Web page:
Oolichan fish is a type of fish that is so greasy it can actually be burnt and used as a candle. Hence it has the popular nickname the candlefish. The Oolichan is seen as a savior for many North Coast First Nations, the indigenous tribes of the Pacific northwest coast. This is because even though Oolichan fish live in the ocean, they travel upstream like salmon into freshwater springs when they need to spawn or die.
This meant that for many Northern tribes they represent the food source that reappears after a long hard winter. When they are struggling up the streams, it is quite an easy feat to catch them, allowing the tribes to replenish their food stocks. Natives could then decide if they wanted to bake them immediately or preserve them by smoking for the winter. But the fish also had another purpose: they were processed for their fat.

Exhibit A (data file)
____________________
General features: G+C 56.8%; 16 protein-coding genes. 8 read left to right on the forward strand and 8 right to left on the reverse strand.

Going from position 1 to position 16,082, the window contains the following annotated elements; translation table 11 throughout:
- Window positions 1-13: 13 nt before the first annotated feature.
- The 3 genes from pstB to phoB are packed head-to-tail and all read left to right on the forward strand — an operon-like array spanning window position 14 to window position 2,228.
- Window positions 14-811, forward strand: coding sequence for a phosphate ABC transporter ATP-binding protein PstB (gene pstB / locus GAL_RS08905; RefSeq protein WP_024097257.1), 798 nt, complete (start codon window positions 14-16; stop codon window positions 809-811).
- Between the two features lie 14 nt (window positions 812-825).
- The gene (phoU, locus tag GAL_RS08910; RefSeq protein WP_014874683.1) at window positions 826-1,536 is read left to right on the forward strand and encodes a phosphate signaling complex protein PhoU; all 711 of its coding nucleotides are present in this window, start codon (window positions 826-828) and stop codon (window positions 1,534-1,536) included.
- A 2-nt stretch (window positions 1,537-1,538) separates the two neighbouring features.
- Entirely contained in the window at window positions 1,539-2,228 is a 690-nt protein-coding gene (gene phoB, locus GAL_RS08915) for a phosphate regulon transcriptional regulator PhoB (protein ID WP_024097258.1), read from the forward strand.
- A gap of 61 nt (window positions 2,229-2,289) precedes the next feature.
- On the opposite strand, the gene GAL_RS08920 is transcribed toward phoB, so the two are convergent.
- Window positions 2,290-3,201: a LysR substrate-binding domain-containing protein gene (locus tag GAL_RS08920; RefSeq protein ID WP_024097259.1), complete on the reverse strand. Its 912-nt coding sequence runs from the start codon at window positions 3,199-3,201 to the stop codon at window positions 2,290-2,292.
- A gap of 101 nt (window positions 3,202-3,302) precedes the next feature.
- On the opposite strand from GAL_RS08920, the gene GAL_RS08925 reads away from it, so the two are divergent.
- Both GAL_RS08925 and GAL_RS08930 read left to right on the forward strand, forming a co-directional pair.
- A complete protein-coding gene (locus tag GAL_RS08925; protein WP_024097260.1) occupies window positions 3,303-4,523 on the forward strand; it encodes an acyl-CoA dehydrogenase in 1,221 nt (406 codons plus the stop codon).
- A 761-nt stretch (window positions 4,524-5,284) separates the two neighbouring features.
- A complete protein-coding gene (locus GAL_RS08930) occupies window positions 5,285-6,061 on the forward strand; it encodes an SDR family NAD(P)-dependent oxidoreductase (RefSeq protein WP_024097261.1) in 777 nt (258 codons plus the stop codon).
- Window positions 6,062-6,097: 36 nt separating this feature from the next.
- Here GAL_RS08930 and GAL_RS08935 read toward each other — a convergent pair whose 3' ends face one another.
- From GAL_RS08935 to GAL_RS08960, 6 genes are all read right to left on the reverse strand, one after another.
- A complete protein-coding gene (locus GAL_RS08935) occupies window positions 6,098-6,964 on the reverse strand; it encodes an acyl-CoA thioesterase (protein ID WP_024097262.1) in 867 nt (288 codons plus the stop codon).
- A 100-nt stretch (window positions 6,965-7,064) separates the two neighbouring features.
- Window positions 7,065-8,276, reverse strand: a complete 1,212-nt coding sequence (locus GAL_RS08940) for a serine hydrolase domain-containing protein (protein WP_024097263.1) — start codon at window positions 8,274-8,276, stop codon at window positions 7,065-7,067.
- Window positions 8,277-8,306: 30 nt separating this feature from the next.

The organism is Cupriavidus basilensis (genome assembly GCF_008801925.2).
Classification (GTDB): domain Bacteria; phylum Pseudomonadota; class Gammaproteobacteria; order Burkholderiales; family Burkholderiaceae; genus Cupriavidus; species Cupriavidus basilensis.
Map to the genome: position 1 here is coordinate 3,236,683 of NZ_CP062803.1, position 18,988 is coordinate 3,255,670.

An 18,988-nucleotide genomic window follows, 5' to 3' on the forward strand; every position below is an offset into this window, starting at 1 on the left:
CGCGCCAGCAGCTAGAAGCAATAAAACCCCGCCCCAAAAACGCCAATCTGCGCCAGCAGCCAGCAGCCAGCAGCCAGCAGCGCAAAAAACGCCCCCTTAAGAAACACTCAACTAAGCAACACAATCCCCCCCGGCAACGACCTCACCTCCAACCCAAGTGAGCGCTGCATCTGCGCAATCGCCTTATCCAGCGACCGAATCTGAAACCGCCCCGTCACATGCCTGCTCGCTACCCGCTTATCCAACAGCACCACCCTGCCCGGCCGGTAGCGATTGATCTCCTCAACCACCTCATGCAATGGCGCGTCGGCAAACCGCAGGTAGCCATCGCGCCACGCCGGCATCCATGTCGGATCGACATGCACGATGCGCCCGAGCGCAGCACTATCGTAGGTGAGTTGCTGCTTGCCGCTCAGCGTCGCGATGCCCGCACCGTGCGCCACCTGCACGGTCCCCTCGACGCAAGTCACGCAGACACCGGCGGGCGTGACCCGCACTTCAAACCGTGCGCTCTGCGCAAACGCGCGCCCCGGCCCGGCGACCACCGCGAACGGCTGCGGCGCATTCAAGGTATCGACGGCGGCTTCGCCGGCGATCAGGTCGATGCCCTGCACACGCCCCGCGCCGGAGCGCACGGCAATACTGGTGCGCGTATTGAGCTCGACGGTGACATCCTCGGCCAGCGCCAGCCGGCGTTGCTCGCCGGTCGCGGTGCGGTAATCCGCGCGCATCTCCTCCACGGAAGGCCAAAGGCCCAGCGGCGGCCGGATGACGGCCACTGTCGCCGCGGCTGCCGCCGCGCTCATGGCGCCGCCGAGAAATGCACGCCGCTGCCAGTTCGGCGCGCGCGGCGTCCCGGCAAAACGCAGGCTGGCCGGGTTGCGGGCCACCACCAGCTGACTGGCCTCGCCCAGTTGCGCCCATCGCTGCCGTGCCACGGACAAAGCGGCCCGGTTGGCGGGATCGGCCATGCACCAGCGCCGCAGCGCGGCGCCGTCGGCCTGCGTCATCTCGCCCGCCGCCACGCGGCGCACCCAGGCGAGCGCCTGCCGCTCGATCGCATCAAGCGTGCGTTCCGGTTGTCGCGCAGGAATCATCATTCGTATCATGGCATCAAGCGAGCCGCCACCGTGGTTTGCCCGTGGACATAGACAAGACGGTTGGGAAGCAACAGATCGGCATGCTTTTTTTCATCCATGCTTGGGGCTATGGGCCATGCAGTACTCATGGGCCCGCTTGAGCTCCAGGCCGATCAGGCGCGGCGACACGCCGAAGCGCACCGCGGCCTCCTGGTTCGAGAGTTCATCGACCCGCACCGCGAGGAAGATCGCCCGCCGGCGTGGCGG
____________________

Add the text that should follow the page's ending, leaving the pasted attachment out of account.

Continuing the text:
Placing them in a pit for a week would start the decomposition process, then doused with boiling water the fat could easily be collected. The grease collected from oolichan fish then became a key element of their survival. For starters, it had an amazing energy source and also had healing properties, which meant it was a valuable trade item. Rubbing it on the skin could help cure things like rashes or dandruff.
The key to the secret of the oolichan fish is that its fat is more mono-unsaturated than saturated fats. This allows it to have a very high melting point, which means it could simply be stuck on a stick and used as a candle. Furthermore being so greasy the oolichan fish was less prone to spoilage when being stored, meaning it was the perfect food source to be preserved for the long winter months of the Northern hemisphere. Essentially it was the perfect fish to keep the native tribes from the region alive.